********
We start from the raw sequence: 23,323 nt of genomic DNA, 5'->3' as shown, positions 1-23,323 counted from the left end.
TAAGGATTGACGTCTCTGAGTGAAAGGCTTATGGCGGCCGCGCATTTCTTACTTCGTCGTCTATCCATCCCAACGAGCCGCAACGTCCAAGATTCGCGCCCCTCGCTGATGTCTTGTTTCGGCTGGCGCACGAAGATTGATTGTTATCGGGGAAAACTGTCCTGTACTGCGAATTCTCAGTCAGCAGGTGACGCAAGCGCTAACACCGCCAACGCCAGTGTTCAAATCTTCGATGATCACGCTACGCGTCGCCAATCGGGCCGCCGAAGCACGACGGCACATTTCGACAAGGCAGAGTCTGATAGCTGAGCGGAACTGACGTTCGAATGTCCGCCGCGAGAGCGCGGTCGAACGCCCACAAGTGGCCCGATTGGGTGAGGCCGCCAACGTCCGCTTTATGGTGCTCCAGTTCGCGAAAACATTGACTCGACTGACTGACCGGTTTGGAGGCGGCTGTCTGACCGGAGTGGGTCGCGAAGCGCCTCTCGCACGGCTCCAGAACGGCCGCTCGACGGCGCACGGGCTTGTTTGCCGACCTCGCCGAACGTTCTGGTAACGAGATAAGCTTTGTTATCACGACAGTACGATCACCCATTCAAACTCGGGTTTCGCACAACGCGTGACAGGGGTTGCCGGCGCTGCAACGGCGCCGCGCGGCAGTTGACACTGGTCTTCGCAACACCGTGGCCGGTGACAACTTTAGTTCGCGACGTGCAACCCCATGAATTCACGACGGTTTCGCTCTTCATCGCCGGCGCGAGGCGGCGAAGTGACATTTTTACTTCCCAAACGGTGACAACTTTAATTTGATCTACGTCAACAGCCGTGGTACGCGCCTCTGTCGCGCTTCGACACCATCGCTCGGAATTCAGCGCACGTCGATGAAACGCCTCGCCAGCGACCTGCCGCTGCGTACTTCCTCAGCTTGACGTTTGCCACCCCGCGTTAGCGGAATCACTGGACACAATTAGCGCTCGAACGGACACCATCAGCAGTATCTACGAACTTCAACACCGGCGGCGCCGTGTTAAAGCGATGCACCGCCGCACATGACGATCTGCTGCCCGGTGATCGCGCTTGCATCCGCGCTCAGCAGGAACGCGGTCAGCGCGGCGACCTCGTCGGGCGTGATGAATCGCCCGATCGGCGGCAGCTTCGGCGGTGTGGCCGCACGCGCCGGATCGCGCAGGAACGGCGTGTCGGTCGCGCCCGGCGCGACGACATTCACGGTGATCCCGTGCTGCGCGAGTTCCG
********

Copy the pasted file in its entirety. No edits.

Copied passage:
We start from the raw sequence: 23,323 nt of genomic DNA, 5'->3' as shown, positions 1-23,323 counted from the left end.
TAAGGATTGACGTCTCTGAGTGAAAGGCTTATGGCGGCCGCGCATTTCTTACTTCGTCGTCTATCCATCCCAACGAGCCGCAACGTCCAAGATTCGCGCCCCTCGCTGATGTCTTGTTTCGGCTGGCGCACGAAGATTGATTGTTATCGGGGAAAACTGTCCTGTACTGCGAATTCTCAGTCAGCAGGTGACGCAAGCGCTAACACCGCCAACGCCAGTGTTCAAATCTTCGATGATCACGCTACGCGTCGCCAATCGGGCCGCCGAAGCACGACGGCACATTTCGACAAGGCAGAGTCTGATAGCTGAGCGGAACTGACGTTCGAATGTCCGCCGCGAGAGCGCGGTCGAACGCCCACAAGTGGCCCGATTGGGTGAGGCCGCCAACGTCCGCTTTATGGTGCTCCAGTTCGCGAAAACATTGACTCGACTGACTGACCGGTTTGGAGGCGGCTGTCTGACCGGAGTGGGTCGCGAAGCGCCTCTCGCACGGCTCCAGAACGGCCGCTCGACGGCGCACGGGCTTGTTTGCCGACCTCGCCGAACGTTCTGGTAACGAGATAAGCTTTGTTATCACGACAGTACGATCACCCATTCAAACTCGGGTTTCGCACAACGCGTGACAGGGGTTGCCGGCGCTGCAACGGCGCCGCGCGGCAGTTGACACTGGTCTTCGCAACACCGTGGCCGGTGACAACTTTAGTTCGCGACGTGCAACCCCATGAATTCACGACGGTTTCGCTCTTCATCGCCGGCGCGAGGCGGCGAAGTGACATTTTTACTTCCCAAACGGTGACAACTTTAATTTGATCTACGTCAACAGCCGTGGTACGCGCCTCTGTCGCGCTTCGACACCATCGCTCGGAATTCAGCGCACGTCGATGAAACGCCTCGCCAGCGACCTGCCGCTGCGTACTTCCTCAGCTTGACGTTTGCCACCCCGCGTTAGCGGAATCACTGGACACAATTAGCGCTCGAACGGACACCATCAGCAGTATCTACGAACTTCAACACCGGCGGCGCCGTGTTAAAGCGATGCACCGCCGCACATGACGATCTGCTGCCCGGTGATCGCGCTTGCATCCGCGCTCAGCAGGAACGCGGTCAGCGCGGCGACCTCGTCGGGCGTGATGAATCGCCCGATCGGCGGCAGCTTCGGCGGTGTGGCCGCACGCGCCGGATCGCGCAGGAACGGCGTGTCGGTCGCGCCCGGCGCGACGACATTCACGGTGATCCCGTGCTGCGCGAGTTCCG